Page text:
This module intends to improve upon the concepts related to Operating Systems and give a taste of how the performance of a system is evaluated in the real world. The module comes with multiple versions of the QBox server which are intended to be tested and compared to the v1.0 of QBox. Here, we first of all set up a benchmark for the tests by evaluating the performance of the v1.0. Once this is complete, we evaluate every version of QBox and compare the results with the benchmark. We also fix a few faulty versions of QBox. After the excruciating manual labour, we finally work on the script this module aimed at, i.e. automating the complete process.

The module is quite demanding in terms of time and effort. The module is rather simple but repeating a single task multiple times for evaluation of different versions makes it rather monotonous and boring. Also, the module demands you to keep things simple as it might take a while for you to realize that you have made a mistake. Also, spending time on this module is the best bet for you to complete this on time as there aren’t many head-on hints available anywhere that might be able to pin-point the steps that need to be taken.

Module 5: Resolve Network Issues

This module can be retitled as ‘Network analysis with Wireshark’. In this module, we have to try connecting to the QBox server and capture the packets in the conversation. Then you are required to read and analyze the captured files using Wireshark. While capturing the packets you also have to study about the different flags as the evaluation requires the file to be less than 1MB in size which is quite a small size for the actual number of packets that are getting transmitted and received by the remote workspace.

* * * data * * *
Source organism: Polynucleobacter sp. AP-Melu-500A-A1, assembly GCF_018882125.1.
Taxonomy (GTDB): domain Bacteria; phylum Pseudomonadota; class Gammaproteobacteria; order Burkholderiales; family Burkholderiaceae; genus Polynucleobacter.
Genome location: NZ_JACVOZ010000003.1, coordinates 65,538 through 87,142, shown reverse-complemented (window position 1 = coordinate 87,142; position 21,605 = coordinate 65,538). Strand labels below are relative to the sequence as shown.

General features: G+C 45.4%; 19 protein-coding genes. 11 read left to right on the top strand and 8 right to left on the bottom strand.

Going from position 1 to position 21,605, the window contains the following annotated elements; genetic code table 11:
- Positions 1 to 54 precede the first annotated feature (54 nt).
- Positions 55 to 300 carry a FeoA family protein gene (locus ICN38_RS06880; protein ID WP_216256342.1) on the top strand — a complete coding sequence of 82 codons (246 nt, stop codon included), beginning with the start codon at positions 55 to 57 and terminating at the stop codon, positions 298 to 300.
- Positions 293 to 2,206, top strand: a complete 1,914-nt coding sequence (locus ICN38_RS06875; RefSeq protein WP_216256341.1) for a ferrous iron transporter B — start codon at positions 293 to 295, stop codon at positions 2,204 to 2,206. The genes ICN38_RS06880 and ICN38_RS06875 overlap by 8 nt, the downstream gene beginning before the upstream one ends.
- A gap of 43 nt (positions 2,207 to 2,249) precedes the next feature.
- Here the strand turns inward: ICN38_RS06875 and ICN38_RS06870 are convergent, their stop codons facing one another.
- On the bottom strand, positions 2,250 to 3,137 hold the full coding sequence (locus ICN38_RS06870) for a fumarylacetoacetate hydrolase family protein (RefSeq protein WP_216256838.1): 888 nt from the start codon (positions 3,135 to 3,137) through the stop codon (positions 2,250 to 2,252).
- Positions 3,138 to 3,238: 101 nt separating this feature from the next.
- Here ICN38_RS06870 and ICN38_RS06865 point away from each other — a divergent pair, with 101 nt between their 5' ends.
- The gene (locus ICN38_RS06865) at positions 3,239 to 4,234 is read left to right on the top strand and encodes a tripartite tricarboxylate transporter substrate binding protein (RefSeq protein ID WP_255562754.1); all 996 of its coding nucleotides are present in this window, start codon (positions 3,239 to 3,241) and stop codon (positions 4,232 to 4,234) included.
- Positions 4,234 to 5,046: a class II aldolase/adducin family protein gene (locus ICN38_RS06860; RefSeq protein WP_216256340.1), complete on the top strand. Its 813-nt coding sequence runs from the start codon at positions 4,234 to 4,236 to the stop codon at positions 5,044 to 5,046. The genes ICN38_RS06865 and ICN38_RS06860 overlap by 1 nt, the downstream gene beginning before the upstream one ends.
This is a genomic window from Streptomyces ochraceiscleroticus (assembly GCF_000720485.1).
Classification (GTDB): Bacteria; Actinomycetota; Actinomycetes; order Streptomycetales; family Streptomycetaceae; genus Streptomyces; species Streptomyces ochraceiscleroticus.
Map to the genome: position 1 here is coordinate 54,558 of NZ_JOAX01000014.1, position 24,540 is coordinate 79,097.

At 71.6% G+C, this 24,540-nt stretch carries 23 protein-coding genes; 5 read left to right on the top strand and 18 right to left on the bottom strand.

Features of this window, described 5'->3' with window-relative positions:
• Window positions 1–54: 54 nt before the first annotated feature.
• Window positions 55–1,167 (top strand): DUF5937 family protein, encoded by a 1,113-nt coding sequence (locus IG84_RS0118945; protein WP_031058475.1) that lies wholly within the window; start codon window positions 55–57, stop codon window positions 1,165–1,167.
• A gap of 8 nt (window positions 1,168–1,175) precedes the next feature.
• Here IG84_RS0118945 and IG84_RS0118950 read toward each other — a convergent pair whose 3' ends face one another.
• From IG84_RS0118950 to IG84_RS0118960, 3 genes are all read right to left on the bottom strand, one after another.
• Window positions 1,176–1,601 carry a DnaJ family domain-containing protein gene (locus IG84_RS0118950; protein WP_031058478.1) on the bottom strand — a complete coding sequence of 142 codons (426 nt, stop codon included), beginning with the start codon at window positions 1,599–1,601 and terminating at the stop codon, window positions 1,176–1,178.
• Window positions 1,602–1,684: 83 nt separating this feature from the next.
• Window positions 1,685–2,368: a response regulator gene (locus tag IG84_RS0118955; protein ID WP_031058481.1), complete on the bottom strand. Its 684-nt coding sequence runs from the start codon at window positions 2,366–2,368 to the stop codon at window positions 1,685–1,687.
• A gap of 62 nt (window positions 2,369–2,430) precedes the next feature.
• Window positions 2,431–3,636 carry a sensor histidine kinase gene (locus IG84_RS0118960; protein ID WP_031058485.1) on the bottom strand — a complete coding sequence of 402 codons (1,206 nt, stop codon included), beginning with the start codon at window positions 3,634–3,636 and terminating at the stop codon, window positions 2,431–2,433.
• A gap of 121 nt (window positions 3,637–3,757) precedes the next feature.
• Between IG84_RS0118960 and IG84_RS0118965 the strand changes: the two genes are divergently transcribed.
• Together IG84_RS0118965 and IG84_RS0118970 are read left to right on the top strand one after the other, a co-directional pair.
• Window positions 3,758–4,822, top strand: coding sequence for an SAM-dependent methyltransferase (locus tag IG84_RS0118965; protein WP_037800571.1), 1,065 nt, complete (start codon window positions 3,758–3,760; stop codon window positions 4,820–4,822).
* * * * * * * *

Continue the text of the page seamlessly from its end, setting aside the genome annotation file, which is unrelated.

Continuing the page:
For this module, it was important to understand that you have to go through the guide and find the right option for you because petty tricks can’t always get you what you want. Sometimes, the long, boring and demanding method is the only correct way. The module anyways was short and sweet and gave a good taste of Wireshark.

Module 6: Implement secure file transfer

In this module, it is reported that the server is insecure and the file transfer is unencrypted. We have to look for a proof for the same by conducting a file transfer from an external client, capture the packets involved and then analyzing the packets. Then, we have to change the config file for the vsftpd server to make sure that the file transfer is secure and then visualize it. That’s it.

This module is probably the most fun, short and sweet one. Completing this module was quite exhilarating as the first Micro-Experience marked its end.

Looking back, the module was quite a wonderful experience as it introduced the level of stress and a pressure to learn more, which is missing from most courses available online.

Moving on to the next Micro-Experience, which is QMoney, I am beginning with new enthusiasm and motivation to stride ahead with higher productivity and want for new experiences.

P.S. My badges for QBox 😁 :

Check the QMoney experience here: link

SDE-1 at Navi Technologies, Web Developer and Self-Driving Cars Enthusiast